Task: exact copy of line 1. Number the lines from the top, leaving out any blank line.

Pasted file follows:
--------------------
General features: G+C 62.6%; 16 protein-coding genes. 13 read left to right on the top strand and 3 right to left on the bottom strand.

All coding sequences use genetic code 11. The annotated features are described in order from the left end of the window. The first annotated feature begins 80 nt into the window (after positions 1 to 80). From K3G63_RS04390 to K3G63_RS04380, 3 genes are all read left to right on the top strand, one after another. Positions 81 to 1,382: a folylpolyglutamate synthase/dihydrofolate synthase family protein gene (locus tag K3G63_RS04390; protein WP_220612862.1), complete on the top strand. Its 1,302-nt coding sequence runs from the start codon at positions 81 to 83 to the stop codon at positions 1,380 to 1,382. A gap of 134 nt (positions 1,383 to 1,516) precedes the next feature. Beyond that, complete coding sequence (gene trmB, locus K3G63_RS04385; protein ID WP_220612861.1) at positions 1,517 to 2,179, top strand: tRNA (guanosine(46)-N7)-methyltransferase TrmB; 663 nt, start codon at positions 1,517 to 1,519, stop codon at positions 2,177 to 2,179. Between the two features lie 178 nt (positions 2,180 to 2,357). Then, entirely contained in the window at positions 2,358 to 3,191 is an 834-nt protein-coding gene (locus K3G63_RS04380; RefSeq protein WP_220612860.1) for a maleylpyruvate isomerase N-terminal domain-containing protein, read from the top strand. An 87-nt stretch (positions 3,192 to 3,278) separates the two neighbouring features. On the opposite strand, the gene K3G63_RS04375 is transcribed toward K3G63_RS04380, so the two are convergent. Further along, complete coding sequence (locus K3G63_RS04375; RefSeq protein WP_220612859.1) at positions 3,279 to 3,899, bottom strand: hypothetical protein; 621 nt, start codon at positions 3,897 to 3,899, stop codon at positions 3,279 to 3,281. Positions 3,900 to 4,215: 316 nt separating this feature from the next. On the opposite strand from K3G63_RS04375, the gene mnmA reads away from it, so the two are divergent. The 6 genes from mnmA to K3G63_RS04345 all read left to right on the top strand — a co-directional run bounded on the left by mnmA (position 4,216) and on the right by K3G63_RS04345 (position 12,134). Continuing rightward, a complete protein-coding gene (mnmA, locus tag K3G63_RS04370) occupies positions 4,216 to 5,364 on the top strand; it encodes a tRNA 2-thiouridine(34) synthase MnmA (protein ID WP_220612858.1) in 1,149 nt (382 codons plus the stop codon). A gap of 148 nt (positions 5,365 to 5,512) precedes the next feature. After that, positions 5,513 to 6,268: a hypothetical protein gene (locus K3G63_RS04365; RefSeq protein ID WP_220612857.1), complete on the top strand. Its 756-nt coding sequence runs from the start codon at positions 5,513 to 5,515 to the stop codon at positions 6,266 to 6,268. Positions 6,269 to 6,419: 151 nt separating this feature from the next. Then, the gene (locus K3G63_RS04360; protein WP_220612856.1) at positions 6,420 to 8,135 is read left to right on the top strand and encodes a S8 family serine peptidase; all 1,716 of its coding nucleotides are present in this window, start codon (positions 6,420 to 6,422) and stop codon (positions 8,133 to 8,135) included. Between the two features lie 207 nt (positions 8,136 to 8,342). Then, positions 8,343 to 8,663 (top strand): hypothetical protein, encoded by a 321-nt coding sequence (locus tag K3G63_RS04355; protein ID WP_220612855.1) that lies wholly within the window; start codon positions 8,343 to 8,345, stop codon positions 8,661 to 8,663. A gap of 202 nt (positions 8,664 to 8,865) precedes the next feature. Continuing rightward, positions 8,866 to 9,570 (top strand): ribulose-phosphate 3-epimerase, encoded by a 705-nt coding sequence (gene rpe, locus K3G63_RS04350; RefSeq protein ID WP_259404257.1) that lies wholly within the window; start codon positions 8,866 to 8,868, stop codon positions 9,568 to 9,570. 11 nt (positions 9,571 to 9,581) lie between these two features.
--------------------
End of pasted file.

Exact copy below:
General features: G+C 62.6%; 16 protein-coding genes. 13 read left to right on the top strand and 3 right to left on the bottom strand.